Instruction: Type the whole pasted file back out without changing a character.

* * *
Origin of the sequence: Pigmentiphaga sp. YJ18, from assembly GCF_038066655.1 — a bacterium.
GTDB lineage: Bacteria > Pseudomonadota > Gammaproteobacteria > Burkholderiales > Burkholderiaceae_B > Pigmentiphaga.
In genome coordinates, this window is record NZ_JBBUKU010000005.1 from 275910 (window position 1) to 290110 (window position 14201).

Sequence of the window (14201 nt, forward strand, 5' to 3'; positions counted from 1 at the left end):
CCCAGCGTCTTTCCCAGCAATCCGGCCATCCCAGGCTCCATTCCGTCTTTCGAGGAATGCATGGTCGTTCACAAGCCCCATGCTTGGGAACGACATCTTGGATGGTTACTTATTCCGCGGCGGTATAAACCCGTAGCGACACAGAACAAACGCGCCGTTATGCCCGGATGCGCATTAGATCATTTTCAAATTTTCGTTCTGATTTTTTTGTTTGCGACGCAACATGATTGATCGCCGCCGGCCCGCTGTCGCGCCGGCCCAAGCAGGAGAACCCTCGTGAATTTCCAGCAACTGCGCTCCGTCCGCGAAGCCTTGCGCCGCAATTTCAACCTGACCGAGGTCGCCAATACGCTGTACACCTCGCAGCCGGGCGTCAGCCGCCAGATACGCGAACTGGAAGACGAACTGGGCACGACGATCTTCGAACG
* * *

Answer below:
Origin of the sequence: Pigmentiphaga sp. YJ18, from assembly GCF_038066655.1 — a bacterium.
GTDB lineage: Bacteria > Pseudomonadota > Gammaproteobacteria > Burkholderiales > Burkholderiaceae_B > Pigmentiphaga.
In genome coordinates, this window is record NZ_JBBUKU010000005.1 from 275910 (window position 1) to 290110 (window position 14201).

Sequence of the window (14201 nt, forward strand, 5' to 3'; positions counted from 1 at the left end):
CCCAGCGTCTTTCCCAGCAATCCGGCCATCCCAGGCTCCATTCCGTCTTTCGAGGAATGCATGGTCGTTCACAAGCCCCATGCTTGGGAACGACATCTTGGATGGTTACTTATTCCGCGGCGGTATAAACCCGTAGCGACACAGAACAAACGCGCCGTTATGCCCGGATGCGCATTAGATCATTTTCAAATTTTCGTTCTGATTTTTTTGTTTGCGACGCAACATGATTGATCGCCGCCGGCCCGCTGTCGCGCCGGCCCAAGCAGGAGAACCCTCGTGAATTTCCAGCAACTGCGCTCCGTCCGCGAAGCCTTGCGCCGCAATTTCAACCTGACCGAGGTCGCCAATACGCTGTACACCTCGCAGCCGGGCGTCAGCCGCCAGATACGCGAACTGGAAGACGAACTGGGCACGACGATCTTCGAACG